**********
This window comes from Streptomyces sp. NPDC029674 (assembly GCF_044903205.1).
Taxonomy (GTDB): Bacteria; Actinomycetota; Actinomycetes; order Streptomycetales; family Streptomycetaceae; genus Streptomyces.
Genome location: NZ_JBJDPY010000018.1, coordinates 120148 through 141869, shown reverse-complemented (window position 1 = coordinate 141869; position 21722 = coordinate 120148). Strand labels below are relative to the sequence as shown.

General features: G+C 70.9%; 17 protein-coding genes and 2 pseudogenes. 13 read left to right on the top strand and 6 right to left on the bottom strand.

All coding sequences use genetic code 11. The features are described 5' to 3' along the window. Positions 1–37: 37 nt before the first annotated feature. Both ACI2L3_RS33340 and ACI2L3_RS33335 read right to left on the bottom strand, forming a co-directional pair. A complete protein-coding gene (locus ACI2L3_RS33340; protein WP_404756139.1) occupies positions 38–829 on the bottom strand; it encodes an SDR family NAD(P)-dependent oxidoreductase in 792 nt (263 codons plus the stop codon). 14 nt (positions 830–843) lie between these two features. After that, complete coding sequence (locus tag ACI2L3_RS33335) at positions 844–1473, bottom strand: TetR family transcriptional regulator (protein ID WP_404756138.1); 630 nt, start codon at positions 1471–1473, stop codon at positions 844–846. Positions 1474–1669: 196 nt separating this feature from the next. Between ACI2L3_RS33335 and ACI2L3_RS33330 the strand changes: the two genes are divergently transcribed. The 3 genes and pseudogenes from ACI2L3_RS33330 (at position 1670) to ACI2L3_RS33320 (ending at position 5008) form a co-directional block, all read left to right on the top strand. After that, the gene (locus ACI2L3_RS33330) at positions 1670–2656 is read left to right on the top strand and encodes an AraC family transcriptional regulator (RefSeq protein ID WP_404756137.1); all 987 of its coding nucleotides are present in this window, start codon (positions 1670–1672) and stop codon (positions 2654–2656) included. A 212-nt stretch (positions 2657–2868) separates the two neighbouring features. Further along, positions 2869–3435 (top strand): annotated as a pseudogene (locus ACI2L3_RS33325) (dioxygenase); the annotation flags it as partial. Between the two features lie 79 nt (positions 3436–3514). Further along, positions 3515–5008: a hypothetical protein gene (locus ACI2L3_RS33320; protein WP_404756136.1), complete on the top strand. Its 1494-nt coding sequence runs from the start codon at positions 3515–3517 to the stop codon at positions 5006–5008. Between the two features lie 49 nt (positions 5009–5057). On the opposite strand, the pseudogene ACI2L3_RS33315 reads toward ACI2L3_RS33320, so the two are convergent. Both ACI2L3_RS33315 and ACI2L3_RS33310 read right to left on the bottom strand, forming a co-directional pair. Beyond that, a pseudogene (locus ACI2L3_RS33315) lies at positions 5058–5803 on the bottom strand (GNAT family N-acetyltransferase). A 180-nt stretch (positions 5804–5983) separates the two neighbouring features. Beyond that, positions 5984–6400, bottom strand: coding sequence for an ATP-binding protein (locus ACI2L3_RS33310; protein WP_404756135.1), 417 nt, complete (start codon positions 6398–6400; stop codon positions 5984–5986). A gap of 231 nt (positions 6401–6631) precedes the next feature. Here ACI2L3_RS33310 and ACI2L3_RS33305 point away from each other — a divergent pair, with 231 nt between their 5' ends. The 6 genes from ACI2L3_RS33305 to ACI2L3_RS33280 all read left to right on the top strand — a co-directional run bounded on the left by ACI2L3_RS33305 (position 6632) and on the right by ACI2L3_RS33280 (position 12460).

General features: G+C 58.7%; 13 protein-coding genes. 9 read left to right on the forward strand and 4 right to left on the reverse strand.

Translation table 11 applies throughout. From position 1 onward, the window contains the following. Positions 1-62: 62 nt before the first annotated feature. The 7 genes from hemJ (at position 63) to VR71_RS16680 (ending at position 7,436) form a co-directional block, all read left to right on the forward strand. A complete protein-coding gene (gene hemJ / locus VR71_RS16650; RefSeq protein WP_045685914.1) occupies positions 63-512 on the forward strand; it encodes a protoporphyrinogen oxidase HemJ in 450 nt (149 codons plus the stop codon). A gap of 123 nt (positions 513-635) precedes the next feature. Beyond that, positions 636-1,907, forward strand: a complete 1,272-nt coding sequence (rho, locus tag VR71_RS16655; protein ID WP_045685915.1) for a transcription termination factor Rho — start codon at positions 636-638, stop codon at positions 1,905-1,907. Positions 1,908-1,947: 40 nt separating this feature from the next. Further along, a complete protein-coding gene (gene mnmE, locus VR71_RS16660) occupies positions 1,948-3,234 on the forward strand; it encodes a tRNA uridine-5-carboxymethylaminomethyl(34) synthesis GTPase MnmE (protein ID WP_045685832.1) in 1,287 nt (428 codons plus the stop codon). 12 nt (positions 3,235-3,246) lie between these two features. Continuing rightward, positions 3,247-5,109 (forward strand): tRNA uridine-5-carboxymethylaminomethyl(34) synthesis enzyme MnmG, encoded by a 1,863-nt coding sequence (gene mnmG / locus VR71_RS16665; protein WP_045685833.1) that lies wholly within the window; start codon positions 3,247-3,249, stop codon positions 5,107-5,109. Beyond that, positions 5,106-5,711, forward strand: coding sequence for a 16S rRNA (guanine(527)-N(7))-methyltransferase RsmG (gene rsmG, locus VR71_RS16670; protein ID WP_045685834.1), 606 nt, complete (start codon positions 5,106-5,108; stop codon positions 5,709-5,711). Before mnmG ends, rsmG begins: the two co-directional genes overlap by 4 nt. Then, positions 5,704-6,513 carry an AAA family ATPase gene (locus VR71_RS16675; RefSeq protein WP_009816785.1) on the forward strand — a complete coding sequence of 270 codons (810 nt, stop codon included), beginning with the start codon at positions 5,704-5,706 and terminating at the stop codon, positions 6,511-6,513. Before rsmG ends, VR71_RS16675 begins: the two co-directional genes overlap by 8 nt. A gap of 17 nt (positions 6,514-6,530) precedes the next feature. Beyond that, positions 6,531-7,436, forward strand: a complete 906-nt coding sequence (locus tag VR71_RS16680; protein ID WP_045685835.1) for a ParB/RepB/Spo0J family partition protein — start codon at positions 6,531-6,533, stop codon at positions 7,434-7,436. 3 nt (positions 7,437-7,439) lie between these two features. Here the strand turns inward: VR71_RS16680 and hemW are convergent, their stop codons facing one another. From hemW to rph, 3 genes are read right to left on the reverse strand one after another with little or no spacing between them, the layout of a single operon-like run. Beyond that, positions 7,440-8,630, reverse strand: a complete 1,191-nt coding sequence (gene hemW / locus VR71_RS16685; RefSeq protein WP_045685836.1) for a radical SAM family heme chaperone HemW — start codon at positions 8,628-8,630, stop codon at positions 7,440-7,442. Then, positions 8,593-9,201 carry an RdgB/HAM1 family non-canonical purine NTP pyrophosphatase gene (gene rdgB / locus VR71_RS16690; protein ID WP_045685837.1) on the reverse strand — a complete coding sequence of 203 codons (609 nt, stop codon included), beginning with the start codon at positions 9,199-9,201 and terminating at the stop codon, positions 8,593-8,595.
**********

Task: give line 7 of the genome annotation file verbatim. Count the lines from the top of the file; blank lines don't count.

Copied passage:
Translation table 11 applies throughout. From position 1 onward, the window contains the following. Positions 1-62: 62 nt before the first annotated feature. The 7 genes from hemJ (at position 63) to VR71_RS16680 (ending at position 7,436) form a co-directional block, all read left to right on the forward strand. A complete protein-coding gene (gene hemJ / locus VR71_RS16650; RefSeq protein WP_045685914.1) occupies positions 63-512 on the forward strand; it encodes a protoporphyrinogen oxidase HemJ in 450 nt (149 codons plus the stop codon). A gap of 123 nt (positions 513-635) precedes the next feature. Beyond that, positions 636-1,907, forward strand: a complete 1,272-nt coding sequence (rho, locus tag VR71_RS16655; protein ID WP_045685915.1) for a transcription termination factor Rho — start codon at positions 636-638, stop codon at positions 1,905-1,907. Positions 1,908-1,947: 40 nt separating this feature from the next. Further along, a complete protein-coding gene (gene mnmE, locus VR71_RS16660) occupies positions 1,948-3,234 on the forward strand; it encodes a tRNA uridine-5-carboxymethylaminomethyl(34) synthesis GTPase MnmE (protein ID WP_045685832.1) in 1,287 nt (428 codons plus the stop codon). 12 nt (positions 3,235-3,246) lie between these two features. Continuing rightward, positions 3,247-5,109 (forward strand): tRNA uridine-5-carboxymethylaminomethyl(34) synthesis enzyme MnmG, encoded by a 1,863-nt coding sequence (gene mnmG / locus VR71_RS16665; protein WP_045685833.1) that lies wholly within the window; start codon positions 3,247-3,249, stop codon positions 5,107-5,109. Beyond that, positions 5,106-5,711, forward strand: coding sequence for a 16S rRNA (guanine(527)-N(7))-methyltransferase RsmG (gene rsmG, locus VR71_RS16670; protein ID WP_045685834.1), 606 nt, complete (start codon positions 5,106-5,108; stop codon positions 5,709-5,711). Before mnmG ends, rsmG begins: the two co-directional genes overlap by 4 nt. Then, positions 5,704-6,513 carry an AAA family ATPase gene (locus VR71_RS16675; RefSeq protein WP_009816785.1) on the forward strand — a complete coding sequence of 270 codons (810 nt, stop codon included), beginning with the start codon at positions 5,704-5,706 and terminating at the stop codon, positions 6,511-6,513. Before rsmG ends, VR71_RS16675 begins: the two co-directional genes overlap by 8 nt. A gap of 17 nt (positions 6,514-6,530) precedes the next feature. Beyond that, positions 6,531-7,436, forward strand: a complete 906-nt coding sequence (locus tag VR71_RS16680; protein ID WP_045685835.1) for a ParB/RepB/Spo0J family partition protein — start codon at positions 6,531-6,533, stop codon at positions 7,434-7,436. 3 nt (positions 7,437-7,439) lie between these two features. Here the strand turns inward: VR71_RS16680 and hemW are convergent, their stop codons facing one another. From hemW to rph, 3 genes are read right to left on the reverse strand one after another with little or no spacing between them, the layout of a single operon-like run. Beyond that, positions 7,440-8,630, reverse strand: a complete 1,191-nt coding sequence (gene hemW / locus VR71_RS16685; RefSeq protein WP_045685836.1) for a radical SAM family heme chaperone HemW — start codon at positions 8,628-8,630, stop codon at positions 7,440-7,442. Then, positions 8,593-9,201 carry an RdgB/HAM1 family non-canonical purine NTP pyrophosphatase gene (gene rdgB / locus VR71_RS16690; protein ID WP_045685837.1) on the reverse strand — a complete coding sequence of 203 codons (609 nt, stop codon included), beginning with the start codon at positions 9,199-9,201 and terminating at the stop codon, positions 8,593-8,595.